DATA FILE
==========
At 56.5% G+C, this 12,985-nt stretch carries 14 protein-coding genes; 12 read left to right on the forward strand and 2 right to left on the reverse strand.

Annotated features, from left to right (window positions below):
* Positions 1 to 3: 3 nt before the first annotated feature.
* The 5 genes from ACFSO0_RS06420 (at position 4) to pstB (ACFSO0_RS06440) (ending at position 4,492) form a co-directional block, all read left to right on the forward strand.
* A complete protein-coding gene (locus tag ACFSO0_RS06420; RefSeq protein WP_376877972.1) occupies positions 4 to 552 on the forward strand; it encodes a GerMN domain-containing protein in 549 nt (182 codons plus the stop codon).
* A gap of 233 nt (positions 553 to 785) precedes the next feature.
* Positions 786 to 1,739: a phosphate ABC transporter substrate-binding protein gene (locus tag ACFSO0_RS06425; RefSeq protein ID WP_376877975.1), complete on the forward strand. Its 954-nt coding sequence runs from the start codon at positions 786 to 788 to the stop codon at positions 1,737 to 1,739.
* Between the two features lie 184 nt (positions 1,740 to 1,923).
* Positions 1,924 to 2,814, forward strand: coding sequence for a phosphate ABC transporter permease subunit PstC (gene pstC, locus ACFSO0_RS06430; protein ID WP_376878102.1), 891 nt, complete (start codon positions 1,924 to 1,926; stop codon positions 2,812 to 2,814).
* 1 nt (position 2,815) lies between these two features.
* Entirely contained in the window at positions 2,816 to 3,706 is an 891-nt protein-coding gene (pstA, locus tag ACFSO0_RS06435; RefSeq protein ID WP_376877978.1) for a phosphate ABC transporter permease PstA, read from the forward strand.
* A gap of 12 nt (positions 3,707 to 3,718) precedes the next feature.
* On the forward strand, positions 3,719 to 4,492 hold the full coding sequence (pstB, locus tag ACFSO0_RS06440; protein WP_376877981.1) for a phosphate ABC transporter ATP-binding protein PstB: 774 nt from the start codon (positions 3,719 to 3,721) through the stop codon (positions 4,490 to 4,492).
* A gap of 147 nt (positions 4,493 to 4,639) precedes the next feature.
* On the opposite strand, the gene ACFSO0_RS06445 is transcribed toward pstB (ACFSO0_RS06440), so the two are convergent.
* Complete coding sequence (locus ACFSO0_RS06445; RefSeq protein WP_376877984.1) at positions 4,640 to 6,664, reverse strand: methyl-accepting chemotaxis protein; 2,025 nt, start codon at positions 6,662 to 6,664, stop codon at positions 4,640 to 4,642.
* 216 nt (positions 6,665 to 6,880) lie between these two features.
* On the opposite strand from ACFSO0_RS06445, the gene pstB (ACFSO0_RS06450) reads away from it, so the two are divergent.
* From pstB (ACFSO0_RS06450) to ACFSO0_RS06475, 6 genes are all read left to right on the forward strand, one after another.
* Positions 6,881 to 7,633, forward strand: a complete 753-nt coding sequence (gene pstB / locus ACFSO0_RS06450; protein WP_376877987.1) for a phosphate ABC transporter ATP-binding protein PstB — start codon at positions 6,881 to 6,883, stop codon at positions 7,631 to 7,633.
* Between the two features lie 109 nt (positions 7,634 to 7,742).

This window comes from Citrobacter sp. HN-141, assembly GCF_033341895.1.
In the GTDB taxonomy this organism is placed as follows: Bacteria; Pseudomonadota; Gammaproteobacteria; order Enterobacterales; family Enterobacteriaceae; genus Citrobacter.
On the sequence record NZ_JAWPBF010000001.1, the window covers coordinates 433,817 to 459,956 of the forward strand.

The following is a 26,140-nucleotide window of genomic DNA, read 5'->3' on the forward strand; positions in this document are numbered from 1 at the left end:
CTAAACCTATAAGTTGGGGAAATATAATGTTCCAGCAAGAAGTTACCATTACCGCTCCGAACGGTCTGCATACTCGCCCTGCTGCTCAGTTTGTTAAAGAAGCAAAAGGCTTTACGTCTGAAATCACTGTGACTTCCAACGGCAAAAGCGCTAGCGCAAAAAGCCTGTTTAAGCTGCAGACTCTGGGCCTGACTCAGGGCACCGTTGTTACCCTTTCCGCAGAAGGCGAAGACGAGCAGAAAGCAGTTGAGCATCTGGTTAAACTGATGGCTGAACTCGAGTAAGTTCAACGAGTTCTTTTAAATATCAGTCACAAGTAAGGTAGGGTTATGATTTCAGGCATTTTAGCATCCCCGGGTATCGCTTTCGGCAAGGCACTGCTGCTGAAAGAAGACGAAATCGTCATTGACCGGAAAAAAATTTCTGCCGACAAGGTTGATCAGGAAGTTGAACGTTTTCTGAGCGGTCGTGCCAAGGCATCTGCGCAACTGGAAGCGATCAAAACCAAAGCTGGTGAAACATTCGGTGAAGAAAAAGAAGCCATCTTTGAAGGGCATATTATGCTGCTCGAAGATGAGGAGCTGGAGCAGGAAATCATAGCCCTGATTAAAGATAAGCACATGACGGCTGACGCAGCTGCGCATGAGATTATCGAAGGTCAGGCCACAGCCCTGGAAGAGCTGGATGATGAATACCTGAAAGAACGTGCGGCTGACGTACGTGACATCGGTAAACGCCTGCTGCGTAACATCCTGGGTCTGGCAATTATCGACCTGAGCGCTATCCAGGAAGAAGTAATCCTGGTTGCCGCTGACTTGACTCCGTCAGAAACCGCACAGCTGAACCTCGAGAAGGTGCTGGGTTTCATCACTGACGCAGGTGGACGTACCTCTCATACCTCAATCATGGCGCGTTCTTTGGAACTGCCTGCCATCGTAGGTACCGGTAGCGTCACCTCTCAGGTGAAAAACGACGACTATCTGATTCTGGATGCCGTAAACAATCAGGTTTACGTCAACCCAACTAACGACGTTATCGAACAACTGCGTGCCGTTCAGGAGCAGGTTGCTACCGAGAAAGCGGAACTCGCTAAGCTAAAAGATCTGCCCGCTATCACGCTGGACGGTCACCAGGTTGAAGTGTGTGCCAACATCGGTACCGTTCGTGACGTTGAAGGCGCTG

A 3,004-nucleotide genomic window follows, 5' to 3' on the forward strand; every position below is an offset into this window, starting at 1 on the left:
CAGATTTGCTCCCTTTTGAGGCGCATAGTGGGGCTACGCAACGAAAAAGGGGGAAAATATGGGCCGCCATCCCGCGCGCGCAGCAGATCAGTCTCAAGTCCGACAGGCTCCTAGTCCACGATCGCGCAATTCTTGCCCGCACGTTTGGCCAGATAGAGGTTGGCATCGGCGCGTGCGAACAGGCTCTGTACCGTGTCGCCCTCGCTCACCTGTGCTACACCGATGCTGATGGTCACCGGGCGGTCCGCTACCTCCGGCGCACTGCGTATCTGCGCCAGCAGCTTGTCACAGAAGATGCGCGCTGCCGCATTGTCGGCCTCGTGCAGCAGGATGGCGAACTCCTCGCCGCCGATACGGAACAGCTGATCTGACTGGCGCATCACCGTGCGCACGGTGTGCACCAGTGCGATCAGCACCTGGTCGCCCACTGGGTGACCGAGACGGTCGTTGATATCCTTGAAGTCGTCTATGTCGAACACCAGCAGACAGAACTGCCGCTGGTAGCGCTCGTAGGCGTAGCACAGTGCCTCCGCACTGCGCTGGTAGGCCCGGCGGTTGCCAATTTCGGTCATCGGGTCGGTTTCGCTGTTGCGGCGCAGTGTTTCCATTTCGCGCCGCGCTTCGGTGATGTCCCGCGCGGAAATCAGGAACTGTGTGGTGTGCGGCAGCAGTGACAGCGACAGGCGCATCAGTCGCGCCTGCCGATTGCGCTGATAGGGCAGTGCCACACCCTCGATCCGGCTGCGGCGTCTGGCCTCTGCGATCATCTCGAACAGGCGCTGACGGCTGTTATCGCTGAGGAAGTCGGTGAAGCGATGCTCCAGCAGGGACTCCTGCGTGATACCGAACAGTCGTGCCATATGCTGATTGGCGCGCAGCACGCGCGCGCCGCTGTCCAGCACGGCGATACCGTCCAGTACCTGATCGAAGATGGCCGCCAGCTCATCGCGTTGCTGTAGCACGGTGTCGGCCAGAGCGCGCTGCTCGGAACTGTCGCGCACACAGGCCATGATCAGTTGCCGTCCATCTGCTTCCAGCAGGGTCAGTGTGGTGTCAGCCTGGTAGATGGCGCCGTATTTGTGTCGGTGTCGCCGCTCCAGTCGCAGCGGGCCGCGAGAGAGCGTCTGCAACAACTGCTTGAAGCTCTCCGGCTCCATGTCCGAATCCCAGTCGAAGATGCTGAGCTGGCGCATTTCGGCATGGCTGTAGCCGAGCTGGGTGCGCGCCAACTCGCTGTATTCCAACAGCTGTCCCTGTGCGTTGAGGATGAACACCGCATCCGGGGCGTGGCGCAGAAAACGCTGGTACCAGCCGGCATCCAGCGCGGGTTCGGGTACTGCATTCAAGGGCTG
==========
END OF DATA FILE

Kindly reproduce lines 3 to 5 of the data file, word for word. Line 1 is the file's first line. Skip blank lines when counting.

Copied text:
* Positions 1 to 3: 3 nt before the first annotated feature.
* The 5 genes from ACFSO0_RS06420 (at position 4) to pstB (ACFSO0_RS06440) (ending at position 4,492) form a co-directional block, all read left to right on the forward strand.
* A complete protein-coding gene (locus tag ACFSO0_RS06420; RefSeq protein WP_376877972.1) occupies positions 4 to 552 on the forward strand; it encodes a GerMN domain-containing protein in 549 nt (182 codons plus the stop codon).